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Geoff Minshull

Jun 302018
 

The weather station and the web cams are now working again (other than the west facing time lapse web cam, but that’s a separate issue). We have replaced the weather station computer, which was the problem, so hopefully everything should run smoothly again. A massive thanks to Alasdair for his efforts in this.

Geoff.

Jul 162017
 

Here are some nice photos from Dominic Haughton’s flight last Wednesday. These were taken on his MYN-LAMpeter-SnoWDen_MYN 300 km FAI triangle. All these are from the second leg up the coast to Snowdon.

North to Aberdovey

North to Aberdovey

Sea breeze at Porthmadog

Sea breeze at Porthmadog

Cadair Idris

Cadair Idris

Orographic cloud on Snowdown.

Orographic cloud on Snowdown.

May 172017
 

Making the most of the bad weather, Rob has been continuing working on repairing and renovating the K23 trailer, including a new axle, and repainting. Still a few more days work needed, it’s a big job, so if anyone wants to give him a hand, I’m sure he wouldn’t refuse the help!

Painting the frame.

Painting the frame.

Apr 292017
 

This is Dominic Haughton’s excellent account of his 500 km FAI triangle earlier this week, together with some photos:

The flight was a 500km FAI triangle MYN -TIA (Tintern Abbey) – (PEM) Pembroke  Dock – LLS (Llantysilio) – MYN); the trace is on the ladder http://www.bgaladder.co.uk/dscore.asp?FlightID=64408&RC=X .  Phil King flew what was probably the first declared 500k in Wales on the 31st March last year, a cat’s cradle up and down wind from Shobdon (Presteigne, Usk, Cerrig, Pontypool, Montgomery). If he is right, this flight is the first declared 500k FAI triangle around Welsh TPs.

The idea to fly large FAI triangles in Wales came out of a flight that included a 100k run up the coast without turning on the way from Lampeter to Snowdon using sea breeze fronts. Combining that with the ability to start early and end late by launching from, and flying over, high ground made a 500k in Wales look like a possibility. One big downside, and the flipside of the sea breeze bonus, is that the all three coasts can be lost to sea air. In particular the Vale of Clwyd and the Cheshire plain are often killed off quite early on, so getting far North at the end of the day is tricky, and Wales is only so big. You have to go far West to fit in a 500 FAI triangle and I did not know much about soaring in Pembrokeshire.

A bit of work with SeeYou over the winter of 2015/16 produced about half a dozen options for classic 500 tasks “by the book” (downwind, crosswind, upwind, downwind) with minor variations depending on the wind direction; I then just waited for RASP to predict the right day. In the meantime I had a flight to Camarthen to get a feel for the area. That involved soaring over the sea at Pembrey to get back east, as air from the North came across the peninsula and swept the good air into the Bristol Channel, proving the point that you need to be in Pembrokeshire early enough to get out. On that occasion I was saved by arriving back at the end of the Brecon Beacons and ridge soaring up to Pen-y-Fan before resuming normal service.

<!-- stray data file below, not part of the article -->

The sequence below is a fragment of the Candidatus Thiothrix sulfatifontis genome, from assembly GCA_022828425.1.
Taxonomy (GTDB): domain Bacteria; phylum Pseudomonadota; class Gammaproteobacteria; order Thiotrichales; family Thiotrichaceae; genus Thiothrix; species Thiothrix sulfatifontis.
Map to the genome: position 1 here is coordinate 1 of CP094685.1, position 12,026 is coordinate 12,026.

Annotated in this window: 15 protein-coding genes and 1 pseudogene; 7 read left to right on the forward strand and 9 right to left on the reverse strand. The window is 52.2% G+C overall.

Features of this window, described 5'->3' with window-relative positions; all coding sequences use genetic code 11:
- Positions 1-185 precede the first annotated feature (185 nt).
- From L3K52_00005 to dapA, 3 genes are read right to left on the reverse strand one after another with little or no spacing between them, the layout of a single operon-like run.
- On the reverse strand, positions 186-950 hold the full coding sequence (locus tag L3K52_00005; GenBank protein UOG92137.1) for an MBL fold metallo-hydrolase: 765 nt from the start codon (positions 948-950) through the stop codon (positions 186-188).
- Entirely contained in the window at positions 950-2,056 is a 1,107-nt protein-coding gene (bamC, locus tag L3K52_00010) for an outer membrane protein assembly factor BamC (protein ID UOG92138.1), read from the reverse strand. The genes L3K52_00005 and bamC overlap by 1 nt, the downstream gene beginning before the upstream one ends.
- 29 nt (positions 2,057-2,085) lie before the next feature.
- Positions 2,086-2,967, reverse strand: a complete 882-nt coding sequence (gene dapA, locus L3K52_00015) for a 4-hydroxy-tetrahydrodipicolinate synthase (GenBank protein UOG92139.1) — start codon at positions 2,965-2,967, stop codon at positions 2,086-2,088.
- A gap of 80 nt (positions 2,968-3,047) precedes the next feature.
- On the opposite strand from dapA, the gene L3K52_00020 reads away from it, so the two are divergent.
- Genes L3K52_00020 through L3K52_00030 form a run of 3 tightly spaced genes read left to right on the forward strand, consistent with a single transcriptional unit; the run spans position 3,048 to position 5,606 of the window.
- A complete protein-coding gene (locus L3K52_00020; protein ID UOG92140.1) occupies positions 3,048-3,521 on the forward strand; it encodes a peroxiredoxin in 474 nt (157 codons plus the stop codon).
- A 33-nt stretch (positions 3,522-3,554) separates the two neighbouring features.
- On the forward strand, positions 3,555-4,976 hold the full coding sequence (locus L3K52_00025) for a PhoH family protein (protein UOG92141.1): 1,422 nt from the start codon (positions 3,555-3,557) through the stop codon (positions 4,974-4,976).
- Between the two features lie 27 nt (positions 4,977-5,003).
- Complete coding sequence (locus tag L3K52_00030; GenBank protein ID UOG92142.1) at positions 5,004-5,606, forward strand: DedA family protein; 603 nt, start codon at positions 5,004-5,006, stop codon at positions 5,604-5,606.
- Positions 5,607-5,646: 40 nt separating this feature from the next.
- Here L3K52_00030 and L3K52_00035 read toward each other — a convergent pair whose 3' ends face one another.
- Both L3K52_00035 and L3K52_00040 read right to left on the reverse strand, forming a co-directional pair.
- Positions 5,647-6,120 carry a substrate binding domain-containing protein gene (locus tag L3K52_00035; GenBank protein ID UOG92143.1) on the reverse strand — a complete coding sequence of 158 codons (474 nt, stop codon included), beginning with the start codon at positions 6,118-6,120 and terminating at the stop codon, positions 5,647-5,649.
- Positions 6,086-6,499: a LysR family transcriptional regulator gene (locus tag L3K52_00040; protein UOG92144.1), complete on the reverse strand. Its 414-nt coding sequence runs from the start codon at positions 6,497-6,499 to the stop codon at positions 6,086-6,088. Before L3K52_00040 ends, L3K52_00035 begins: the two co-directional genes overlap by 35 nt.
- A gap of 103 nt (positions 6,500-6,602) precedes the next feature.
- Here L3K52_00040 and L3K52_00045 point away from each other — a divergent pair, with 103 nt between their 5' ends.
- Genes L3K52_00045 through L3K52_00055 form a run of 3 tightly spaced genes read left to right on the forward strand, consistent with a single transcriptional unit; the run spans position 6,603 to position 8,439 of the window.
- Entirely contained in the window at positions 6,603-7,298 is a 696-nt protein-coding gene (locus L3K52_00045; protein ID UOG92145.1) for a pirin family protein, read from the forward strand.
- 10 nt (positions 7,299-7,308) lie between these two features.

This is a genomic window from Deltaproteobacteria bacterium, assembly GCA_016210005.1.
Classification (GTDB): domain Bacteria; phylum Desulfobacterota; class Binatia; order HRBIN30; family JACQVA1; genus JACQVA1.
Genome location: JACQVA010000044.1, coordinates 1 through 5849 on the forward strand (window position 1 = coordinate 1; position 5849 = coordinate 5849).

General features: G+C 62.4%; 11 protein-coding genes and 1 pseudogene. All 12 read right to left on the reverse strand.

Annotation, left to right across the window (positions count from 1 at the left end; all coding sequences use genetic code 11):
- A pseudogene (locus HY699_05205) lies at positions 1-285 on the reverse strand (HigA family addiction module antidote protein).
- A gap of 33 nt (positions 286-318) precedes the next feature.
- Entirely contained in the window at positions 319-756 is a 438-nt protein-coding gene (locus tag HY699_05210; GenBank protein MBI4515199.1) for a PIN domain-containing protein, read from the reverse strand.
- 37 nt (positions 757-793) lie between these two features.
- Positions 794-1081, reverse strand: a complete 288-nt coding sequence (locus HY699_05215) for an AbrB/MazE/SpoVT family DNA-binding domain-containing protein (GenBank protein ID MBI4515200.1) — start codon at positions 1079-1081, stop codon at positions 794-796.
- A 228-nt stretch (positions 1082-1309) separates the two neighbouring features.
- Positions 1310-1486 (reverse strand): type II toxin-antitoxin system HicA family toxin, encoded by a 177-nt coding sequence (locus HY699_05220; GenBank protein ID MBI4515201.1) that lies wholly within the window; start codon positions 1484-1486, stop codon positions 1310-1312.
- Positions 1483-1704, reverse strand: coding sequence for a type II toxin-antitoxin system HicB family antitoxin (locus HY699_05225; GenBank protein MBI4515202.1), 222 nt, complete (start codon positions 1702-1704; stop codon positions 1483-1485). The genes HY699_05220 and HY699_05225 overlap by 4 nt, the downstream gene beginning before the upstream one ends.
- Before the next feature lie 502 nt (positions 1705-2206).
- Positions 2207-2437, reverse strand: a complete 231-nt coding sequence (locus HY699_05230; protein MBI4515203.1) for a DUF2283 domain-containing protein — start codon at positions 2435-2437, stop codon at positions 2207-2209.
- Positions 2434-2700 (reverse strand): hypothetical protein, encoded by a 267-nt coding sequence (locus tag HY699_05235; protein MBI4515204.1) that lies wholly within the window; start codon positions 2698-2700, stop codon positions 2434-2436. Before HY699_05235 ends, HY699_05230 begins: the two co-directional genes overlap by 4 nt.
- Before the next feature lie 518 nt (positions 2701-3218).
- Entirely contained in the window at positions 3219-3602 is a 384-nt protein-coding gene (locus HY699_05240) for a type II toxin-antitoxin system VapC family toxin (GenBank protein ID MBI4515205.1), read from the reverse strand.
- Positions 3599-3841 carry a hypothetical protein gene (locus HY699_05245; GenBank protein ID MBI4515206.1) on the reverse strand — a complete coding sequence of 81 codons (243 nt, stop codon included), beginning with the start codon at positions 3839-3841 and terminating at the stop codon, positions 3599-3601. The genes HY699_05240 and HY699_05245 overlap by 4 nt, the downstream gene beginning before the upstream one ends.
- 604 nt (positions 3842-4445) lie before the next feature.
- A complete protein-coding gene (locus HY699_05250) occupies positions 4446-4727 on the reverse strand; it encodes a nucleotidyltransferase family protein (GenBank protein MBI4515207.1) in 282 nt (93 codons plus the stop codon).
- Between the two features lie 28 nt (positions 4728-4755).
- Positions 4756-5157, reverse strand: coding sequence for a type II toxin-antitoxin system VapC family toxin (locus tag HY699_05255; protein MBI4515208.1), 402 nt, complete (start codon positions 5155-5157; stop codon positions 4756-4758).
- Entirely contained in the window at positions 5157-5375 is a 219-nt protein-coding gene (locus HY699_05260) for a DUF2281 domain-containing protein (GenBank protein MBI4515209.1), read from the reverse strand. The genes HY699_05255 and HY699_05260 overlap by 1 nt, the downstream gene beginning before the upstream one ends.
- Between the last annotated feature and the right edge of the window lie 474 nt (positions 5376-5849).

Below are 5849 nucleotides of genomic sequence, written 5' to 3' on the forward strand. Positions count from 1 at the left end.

Last year’s attempt at a Welsh 500k triangle was on a similar day in April, but started later than planned. I turned Monmouth and Haverford West, again got pushed over the South coast on the way back to Swansea, before connecting with the N-S sea breeze front and heading North. In the end I abandoned the task north of the Mynd on the way to the last TP, for a total of about 460k, when the day looked like it had already ended in the Vale of Clwyd.

This time I planned to fly further south to shorten the distance north of the Mynd at the end of the day, and to launch early. I got the second launch of the day at 11:15, straight into a 7 knot climb to 4000ft cloudbase and then off on track. I got to Credenhill (near Hereford) without turning and made the first TP ( Tintern Abbey) in under an hour at 106kph. 

Tintern Abbey TP

Tintern Abbey TP

The aim was to be at the first TP at midday so all looked good until Pontypool, when everything north of the Brecon Beacons disappeared in massive showers. Then showers appeared on track and visibility turned poor, with snow (OK, a few flakes of snow) in the cockpit, and I thought about abandoning. Turning for home would have meant, at best, soaring the Beacons, possibly in a deluge, until the showers cleared, but the likelihood was that I’d have ended up on the ground somewhere near Brecon. There was plenty of lift around, I guessed I was at the edge of a convergence with the northerly wind air against sea air coming in from the south coast, so for want of a better plan I pushed on.

Big showers in the Brecons

Big showers in the Brecons